To help today’s young people meet their science standards and train for good jobs, the GE Foundation has given high school students access to hands-on, practical experiments to develop their science skills.
One project funded by the organization saw students incubating chicken eggs and analyzing the movement of a worm. The class, in the Erie School District in Pennsylvania, was able to use microscopes, graphing calculators, science kits and other tools.
Eight-grader Corinne Dietrich enjoyed the activities:
Science is “really boring when all you do is read,” she said.
“You visualize it better and understand it better when you’re using all this technology in the classroom.”
The district was given $15 million by the GE Foundation for the project. The help came as part of the Foundation’s six-year, $200 million Developing Futures program, which aims to find innovative and exciting ways to teach science and math and improve the job prospects of high school students across the country.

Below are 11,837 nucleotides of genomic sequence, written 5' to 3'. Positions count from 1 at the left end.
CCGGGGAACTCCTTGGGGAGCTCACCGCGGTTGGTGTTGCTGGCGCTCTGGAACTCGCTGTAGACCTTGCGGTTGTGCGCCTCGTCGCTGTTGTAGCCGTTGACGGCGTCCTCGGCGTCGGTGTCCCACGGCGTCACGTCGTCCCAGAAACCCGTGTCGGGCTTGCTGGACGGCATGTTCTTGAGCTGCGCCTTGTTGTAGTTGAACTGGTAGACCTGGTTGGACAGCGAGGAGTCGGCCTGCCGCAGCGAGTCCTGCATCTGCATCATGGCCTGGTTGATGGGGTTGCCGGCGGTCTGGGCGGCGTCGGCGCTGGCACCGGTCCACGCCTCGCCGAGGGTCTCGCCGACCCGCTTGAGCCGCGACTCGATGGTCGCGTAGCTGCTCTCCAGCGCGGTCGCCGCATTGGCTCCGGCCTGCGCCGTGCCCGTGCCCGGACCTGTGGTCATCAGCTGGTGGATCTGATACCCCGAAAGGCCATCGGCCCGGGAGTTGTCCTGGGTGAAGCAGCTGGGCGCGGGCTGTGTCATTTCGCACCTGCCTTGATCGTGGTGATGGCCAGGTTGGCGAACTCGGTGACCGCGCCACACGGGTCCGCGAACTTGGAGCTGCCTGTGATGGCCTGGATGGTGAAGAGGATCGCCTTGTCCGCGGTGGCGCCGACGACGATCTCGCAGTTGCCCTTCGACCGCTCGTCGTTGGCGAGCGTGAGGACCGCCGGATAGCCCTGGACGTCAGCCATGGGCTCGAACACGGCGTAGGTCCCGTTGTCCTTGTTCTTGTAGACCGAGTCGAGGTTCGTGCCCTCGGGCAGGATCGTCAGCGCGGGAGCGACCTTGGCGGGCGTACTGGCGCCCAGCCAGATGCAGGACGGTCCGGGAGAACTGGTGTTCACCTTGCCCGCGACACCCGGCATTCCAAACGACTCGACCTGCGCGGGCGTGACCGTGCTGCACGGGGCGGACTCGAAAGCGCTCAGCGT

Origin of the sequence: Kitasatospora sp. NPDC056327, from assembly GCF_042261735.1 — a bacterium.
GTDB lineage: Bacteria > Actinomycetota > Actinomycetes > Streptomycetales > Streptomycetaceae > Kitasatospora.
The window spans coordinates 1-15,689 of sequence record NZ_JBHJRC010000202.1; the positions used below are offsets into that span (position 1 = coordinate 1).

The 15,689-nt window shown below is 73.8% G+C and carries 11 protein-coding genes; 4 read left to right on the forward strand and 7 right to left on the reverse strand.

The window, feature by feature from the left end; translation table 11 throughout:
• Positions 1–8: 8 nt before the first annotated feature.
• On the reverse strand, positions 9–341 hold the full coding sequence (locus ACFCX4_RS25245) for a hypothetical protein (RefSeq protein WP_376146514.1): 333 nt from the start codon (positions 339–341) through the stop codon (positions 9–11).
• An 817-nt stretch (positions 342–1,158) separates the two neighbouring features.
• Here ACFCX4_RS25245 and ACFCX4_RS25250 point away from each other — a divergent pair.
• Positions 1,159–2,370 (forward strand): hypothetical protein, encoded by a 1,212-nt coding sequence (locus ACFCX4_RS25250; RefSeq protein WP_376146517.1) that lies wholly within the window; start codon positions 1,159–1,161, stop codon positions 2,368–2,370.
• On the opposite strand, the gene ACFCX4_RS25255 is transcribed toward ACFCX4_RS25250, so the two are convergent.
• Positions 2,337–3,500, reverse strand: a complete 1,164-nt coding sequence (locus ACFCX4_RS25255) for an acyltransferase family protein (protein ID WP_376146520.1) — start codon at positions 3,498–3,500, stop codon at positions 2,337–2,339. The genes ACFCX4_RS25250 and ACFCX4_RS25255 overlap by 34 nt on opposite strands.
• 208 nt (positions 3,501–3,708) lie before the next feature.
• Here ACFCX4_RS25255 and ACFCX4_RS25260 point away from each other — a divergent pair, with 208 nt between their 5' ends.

This comes after a new $18 million grant by the Foundation looks to spread the initiative on a national level.
Robert Corcoran, President and Chairman of the GE Foundation, said:
“Our economy is facing an undeniable challenge – good paying jobs are going unfilled because U.S. workers don’t have the skills to fill the positions.
“We must cultivate a highly educated workforce and we see the standards as a key component to answering this challenge.”
Common Core State Standards are the new literacy and math benchmarks set out for students in 46 states, and money from the $18 million injection will boost the Student Achievement Partners, whose founders helped establish the new standards.
David Coleman is one of them. He said:
“The GE Foundation is going deep in this work and its commitment to improving public education for all students is exactly what it is going to take to seed real and lasting change.”